Comic Book RIP-OFFS Are NOT a Big Deal! || Comic Misconceptions || NerdSync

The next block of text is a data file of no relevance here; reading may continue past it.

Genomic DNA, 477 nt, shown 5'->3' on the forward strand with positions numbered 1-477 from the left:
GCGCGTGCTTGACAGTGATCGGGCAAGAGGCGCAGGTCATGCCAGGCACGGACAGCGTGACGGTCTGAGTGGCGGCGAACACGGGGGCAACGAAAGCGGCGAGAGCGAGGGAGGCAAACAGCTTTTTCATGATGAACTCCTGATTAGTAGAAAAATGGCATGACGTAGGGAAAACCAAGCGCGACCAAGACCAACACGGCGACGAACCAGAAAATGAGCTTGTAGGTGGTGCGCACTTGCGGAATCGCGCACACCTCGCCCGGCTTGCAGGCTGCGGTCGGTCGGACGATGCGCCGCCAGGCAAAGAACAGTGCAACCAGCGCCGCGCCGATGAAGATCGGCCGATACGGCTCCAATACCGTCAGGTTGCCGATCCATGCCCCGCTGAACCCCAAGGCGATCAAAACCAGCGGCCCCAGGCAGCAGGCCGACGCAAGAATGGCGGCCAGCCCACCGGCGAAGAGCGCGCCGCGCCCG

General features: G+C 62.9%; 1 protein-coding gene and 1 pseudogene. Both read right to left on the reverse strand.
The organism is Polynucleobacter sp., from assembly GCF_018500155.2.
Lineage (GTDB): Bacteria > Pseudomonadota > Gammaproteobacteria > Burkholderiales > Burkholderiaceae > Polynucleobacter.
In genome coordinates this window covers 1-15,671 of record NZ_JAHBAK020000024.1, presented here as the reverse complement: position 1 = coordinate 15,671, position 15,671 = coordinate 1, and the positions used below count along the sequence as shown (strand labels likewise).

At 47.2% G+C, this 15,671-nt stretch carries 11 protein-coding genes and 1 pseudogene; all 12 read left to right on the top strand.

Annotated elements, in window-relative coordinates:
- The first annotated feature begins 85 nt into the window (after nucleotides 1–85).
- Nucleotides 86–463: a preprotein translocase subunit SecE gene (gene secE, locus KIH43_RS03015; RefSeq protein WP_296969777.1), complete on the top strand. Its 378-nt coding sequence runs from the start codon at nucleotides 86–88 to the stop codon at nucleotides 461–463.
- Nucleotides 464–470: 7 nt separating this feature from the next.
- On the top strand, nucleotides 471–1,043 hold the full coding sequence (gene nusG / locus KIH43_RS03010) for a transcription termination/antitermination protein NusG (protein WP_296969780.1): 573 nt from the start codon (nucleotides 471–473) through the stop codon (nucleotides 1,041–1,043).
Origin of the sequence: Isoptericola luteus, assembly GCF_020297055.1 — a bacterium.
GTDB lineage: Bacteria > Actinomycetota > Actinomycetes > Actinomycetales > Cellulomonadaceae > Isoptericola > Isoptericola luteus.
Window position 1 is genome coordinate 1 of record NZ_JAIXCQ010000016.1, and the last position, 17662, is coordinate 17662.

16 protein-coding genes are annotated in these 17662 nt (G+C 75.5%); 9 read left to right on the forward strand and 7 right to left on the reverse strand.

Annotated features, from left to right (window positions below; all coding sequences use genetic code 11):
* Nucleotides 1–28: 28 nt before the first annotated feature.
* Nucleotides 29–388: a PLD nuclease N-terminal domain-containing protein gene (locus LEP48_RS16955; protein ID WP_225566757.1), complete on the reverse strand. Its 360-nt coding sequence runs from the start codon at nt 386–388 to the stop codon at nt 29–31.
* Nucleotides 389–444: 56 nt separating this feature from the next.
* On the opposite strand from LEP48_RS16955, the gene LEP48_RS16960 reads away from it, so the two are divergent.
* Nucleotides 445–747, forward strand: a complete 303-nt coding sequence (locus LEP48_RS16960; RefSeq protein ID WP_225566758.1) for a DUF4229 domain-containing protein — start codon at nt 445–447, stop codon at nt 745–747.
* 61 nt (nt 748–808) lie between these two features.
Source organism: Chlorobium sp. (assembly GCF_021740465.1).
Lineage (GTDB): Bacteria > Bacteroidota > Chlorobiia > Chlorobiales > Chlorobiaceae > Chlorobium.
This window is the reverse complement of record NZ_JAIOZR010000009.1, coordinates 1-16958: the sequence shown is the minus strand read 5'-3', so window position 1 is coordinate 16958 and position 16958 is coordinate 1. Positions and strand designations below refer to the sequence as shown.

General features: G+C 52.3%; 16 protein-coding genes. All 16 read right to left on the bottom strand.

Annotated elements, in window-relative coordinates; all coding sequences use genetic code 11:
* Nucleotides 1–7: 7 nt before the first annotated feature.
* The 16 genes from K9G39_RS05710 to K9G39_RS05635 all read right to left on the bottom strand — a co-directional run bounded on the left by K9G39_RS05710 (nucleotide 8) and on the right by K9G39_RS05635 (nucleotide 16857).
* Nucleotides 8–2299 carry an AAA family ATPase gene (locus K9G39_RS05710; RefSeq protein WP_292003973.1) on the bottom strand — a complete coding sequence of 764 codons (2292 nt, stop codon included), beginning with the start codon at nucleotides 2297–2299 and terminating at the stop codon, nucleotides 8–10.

(cosmic ping) – We’ve had a few episodes[br]about comic book characters who may or may not be rip-offs of other pre-existing characters. But it seems the comments section always boils down into three camps: said characters are a rip-off,[br]they aren’t a rip-off, and does it even matter? (driving rock) Welcome to Comic Misconceptions. I am Scott, and you know there[br]are really a few key things to get comics fans to[br]fight with one another, but it usually has to do with pitting two or more characters against each other. Whether it’s who would win in a fight, who’s the smartest, fastest,[br]strongest, whatever, or my favorite, what characters are just lazy rip-offs[br]of other characters. And while I believe that[br]the definitive title for the smartest, fastest,[br]strongest character is simply whoever the writers[br]want it to be this week. I do think that we can at[br]least address the issue of these so-called rip-off[br]characters in comics. I think there’s a lot of[br]interesting stuff to discuss here. So, by all means, just ignore everything I’m about to say and go into the comments to rant about who ripped[br]off your favorite character. Neil Adams once said that within a year, you had Superman, who was so powerful he could move planets,[br]and then you had Batman who had no powers at all. He was the exact opposite. All other superheroes would fit in-between these two characters. So in that sense, just about[br]every comic book character could be considered a rip-off of these two in some capacity. But it’s not like the idea[br]for Superman and Batman came out of nowhere, Siegel and Shuster were inspired by Hercules and Sampson[br]when they created Superman. And his costume drew inspiration from Flash Gordon and aliens[br]from old pulp magazines, mixed with a little bit[br]of circus strong man thrown in there with the red trunks. Batman creators Bill Finger and Bob Kane also had a slew of influences,[br]from The Shadow, Zorro, The Phantom, Dick Tracy, Sherlock Holmes, and the list just goes on. And everyone of those were inspired by something else as well. The Shadow, for instance,[br]was partly inspired by Bram Stoker’s Dracula,[br]which was partly inspired by Varney the Vampire, which, hey, also went around and[br]inspired a Marvel character named Varney the First Vampire. It’s actually kind of a fun game, trying to backtrack[br]influences and inspirations, and it happens with[br]everything that people create. Take a look at this show[br]you’re watching right now, the always wonderful Comic Misconceptions. My influences, probably obviously, were Variant, Idea Channel, Game Theory, Cracked, and a lot of others. And maybe that’s the idea for creation to have lots of influences,[br]instead of just one. Perhaps that’s what makes a rip-off seem less like a rip-off. Playwright Wilson Misener once said that if you copy from one[br]author, it’s plagiarism. If you copy from two, it’s research. Author Austin Kleon said[br]that art is 99% robbery, and even outlines what[br]is good and bad theft in his book, Steal Like An Artist. One of the key traits[br]is to steal from many while also being sure to transform[br]and remix what you steal. We’ve talked before about how the creators of the Teenage Mutant Ninja Turtles, Kevin Eastman and Peter[br]Laird, were openly copying and parodying other comics like Daredevil, Ronin,[br]New Mutants, and Cerebus. They took from many sources, while still giving it their own spin. And now, we have the[br]heroes in a half-shell, so obviously the stealing stuff works. But why is stealing even[br]necessary in the first place? Why don’t comic book writers[br]and artists just come up with their own 100% original creation and avoid stealing altogether? Well, to put it frankly, there is no such thing as originality. As Kleon puts it, “Nothing[br]comes from nowhere. “All creative work builds[br]on what came before. “Nothing is completely original.” Creativity requires influence. You need a foundation of[br]knowledge and understanding before you can even begin to be creative. Musicians practice scales,[br]and cover other artists’ songs before they can start making their own. Great authors read a lot, and so on. So is it really any surprise[br]that comic book writers and artists are often accused of stealing from other writers and artists? When you think about it comic books, at least how we know them[br]today, are fairly new art form. Where music dates back many millennia and it’s had plenty of time[br]to evolve and branch off into drastically different genres, the comic on the other[br]hand only dates back to the 19th Century with superhero comics seeing a boom in the early 20th Century. And you really can’t argue[br]that superhero comics are, by far, the most successful type of comic, especially during the[br]incredible Silver Age, when Marvel and DC[br]started dominating sales with their costumed characters, since the Comics Code[br]Authority helped shut down other popular genres, like[br]crime and horror comics. So when you have these[br]comic writers and artists who are all reading other[br]comics that predominantly feature superheroes, that’s where they’ll pull their inspiration from. If you’re a musician, and[br]all you ever listen to is one genre, like Country music, then of course your songs are going to sound like Country music. You could copy elements[br]from different artists, but it’s still gonna be Country, and the Internet is still[br]probably gonna make fun of you. When your list of influences is small, then your creations start to seem like rip-offs instead of remixes. Now simply acknowledging[br]that nothing is original and we all steal ideas from somewhere else sounds like a good idea in theory, it’s nice in sentiment, but what if the tables were turned? What if you are the one being robbed? In his documentary, Everything is a Remix, Kirby Ferguson explains that people tend to put a higher value[br]on losses than gains. So when we steal from[br]others, it’s no big deal. It’s just how things work. But when we are the[br]ones being stolen from, then suddenly we’re gonna get territorial. In the simplest of terms,[br]copying is absolutely fine so long as we’re the ones doing it. As we discussed at the top of the show, Superman was heavily inspired by others that came before him. But when Superman started[br]growing in popularity, DC made it a point to sue anyone who copied any aspect of the character in order to protect their property. You’ll recall that this is what happened with the Fawcett Comics[br]and Captain Marvel case. And I think this not only applies to the creators of comic book characters, but also to the fans of these characters. Fans of Green Arrow can accept that the Emerald Archer is[br]really just a simple cross between Robin Hood and Batman, but Hawkeye is totally a rip-off. Even though we, as fans,[br]aren’t actually losing anything when our favorite characters are taken and remixed by others, it[br]still feels like we need to defend and protect them. Our favorite characters are kind of like a part of our identity. And maybe when someone[br]say’s they’re unoriginal, we sort of feel like they’re[br]calling us unoriginal, and that’s why we get[br]into these crazy debates about whether or not Deadpool[br]is a rip-off of Deathstroke. Now I know what is probably been on your mind since the start, “Scott, there is a[br]difference between characters “who were inspired by[br]others, and characters “that were just obviously[br]shameless rip-offs.” I completely understand what you mean, but I personally kind of find that distinction to be irrelevant. I think we just need to[br]accept that everything was inspired by something[br]that came before it. So it shouldn’t really[br]matter if one character seems like they’re just a carbon copy of one that came before them. It’s not important how a[br]character was initially created, what’s important is what the writers do with that character that will make them even just a little bit different. So let’s stop being caught[br]up in all these arguments about who is and isn’t[br]a shameless rip-off. As Nobel Prize winning[br]author Andre Geim said, “Everything that needs to be[br]said has already been said, “But since no one was listening, “everything must be said again.” What do you guys think? Does it really matter if[br]certain comic book characters are rip-offs of other[br]pre-existing characters? Do you ever think we’ll stop[br]fighting over this stuff? Let me know your thoughts in the comments. And, just for fun, I would[br]love to see you trace the influences for your[br]favorite comic book character as far back as you can. That might be super interesting. And if this is your first time hanging out with us here at NerdSync, we[br]make new videos every week that ask questions and examine[br]comic beyond the surface, cause we believe that doing so can actually enhance your[br]comic book reading experience. And make comics just a[br]little bit more awesome. So make sure you hit that[br]big, sexy subscribe button so you don’t miss out on anything. Once again, I’m Scott. You can find me on Twitter and Instagram, and I’ll see you right here on Friday, I better see you right here on Friday, for a tie-in video. Alright, see ya.